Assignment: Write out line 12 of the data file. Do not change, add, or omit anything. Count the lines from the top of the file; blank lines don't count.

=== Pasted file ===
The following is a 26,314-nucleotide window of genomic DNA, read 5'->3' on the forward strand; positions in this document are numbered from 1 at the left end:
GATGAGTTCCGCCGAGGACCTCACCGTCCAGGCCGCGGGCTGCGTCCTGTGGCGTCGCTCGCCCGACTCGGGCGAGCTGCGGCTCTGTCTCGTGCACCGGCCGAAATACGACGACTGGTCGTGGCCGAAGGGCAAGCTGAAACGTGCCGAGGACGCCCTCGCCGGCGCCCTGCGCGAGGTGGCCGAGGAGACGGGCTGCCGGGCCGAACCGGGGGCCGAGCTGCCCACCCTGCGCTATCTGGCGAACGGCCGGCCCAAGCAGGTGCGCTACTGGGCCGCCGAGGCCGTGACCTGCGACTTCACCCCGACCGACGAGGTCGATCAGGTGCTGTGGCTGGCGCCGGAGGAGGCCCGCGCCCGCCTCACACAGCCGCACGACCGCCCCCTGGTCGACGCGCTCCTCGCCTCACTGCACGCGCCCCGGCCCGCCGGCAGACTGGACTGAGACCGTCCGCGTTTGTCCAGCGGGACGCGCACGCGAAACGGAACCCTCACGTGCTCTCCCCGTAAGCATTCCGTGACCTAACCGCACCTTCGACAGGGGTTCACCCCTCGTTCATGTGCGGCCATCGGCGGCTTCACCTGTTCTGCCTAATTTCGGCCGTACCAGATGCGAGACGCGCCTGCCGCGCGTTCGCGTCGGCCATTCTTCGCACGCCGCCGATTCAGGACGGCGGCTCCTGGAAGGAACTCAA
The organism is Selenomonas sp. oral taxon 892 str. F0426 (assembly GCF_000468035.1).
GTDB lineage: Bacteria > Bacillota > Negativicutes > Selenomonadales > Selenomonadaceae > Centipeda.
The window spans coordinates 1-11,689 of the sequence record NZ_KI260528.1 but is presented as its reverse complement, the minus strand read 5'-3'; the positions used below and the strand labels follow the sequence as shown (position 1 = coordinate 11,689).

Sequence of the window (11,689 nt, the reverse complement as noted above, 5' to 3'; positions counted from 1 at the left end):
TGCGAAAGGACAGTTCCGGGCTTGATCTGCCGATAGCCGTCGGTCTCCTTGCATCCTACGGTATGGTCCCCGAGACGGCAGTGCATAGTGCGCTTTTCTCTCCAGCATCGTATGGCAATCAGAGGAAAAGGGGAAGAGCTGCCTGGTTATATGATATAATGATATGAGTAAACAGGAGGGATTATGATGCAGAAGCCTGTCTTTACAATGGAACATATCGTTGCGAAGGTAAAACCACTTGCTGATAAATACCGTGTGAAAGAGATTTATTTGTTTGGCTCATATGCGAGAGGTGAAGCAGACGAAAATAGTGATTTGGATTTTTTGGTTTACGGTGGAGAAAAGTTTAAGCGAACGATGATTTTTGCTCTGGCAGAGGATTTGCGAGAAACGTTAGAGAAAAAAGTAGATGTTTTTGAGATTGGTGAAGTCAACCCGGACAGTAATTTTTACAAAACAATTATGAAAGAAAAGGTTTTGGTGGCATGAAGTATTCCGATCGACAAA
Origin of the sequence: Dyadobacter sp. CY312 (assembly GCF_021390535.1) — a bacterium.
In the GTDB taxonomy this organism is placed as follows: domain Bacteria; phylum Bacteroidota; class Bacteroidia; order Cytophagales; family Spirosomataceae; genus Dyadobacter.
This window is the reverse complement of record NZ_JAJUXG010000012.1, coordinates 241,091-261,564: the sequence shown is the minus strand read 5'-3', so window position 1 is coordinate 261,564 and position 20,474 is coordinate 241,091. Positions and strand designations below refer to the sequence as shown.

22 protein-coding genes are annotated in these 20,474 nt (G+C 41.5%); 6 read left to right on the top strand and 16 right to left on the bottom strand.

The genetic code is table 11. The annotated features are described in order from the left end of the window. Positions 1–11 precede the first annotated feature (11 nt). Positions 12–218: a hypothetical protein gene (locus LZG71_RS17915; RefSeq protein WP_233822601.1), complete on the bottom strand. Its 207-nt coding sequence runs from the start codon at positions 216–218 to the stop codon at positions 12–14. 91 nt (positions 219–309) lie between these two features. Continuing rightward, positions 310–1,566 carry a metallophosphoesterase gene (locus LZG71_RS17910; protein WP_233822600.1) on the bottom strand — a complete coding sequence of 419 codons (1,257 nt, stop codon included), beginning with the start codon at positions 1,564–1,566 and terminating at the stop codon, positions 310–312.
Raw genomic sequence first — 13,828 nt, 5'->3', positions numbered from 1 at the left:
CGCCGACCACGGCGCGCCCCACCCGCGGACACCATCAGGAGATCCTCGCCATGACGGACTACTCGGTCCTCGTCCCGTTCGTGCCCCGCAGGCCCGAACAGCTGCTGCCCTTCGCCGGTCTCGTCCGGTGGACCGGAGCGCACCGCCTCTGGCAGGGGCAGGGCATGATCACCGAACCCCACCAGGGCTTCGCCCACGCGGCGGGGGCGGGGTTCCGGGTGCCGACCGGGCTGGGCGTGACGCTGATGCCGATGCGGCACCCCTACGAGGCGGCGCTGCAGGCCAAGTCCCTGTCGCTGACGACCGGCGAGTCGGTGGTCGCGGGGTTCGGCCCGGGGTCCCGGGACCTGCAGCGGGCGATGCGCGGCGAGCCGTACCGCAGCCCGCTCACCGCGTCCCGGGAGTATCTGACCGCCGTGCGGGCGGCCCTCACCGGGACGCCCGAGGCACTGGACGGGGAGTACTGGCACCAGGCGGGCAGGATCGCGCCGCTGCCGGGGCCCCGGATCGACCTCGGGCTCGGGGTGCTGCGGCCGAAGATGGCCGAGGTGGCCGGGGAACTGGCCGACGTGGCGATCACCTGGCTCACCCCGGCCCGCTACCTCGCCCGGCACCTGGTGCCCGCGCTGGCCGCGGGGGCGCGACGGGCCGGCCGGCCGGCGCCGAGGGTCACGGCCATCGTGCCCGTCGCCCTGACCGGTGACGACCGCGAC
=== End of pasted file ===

The genetic code is table 11. The annotated features are described in order from the left end of the window. Positions 1–11 precede the first annotated feature (11 nt). Positions 12–218: a hypothetical protein gene (locus LZG71_RS17915; RefSeq protein WP_233822601.1), complete on the bottom strand. Its 207-nt coding sequence runs from the start codon at positions 216–218 to the stop codon at positions 12–14. 91 nt (positions 219–309) lie between these two features. Continuing rightward, positions 310–1,566 carry a metallophosphoesterase gene (locus LZG71_RS17910; protein WP_233822600.1) on the bottom strand — a complete coding sequence of 419 codons (1,257 nt, stop codon included), beginning with the start codon at positions 1,564–1,566 and terminating at the stop codon, positions 310–312.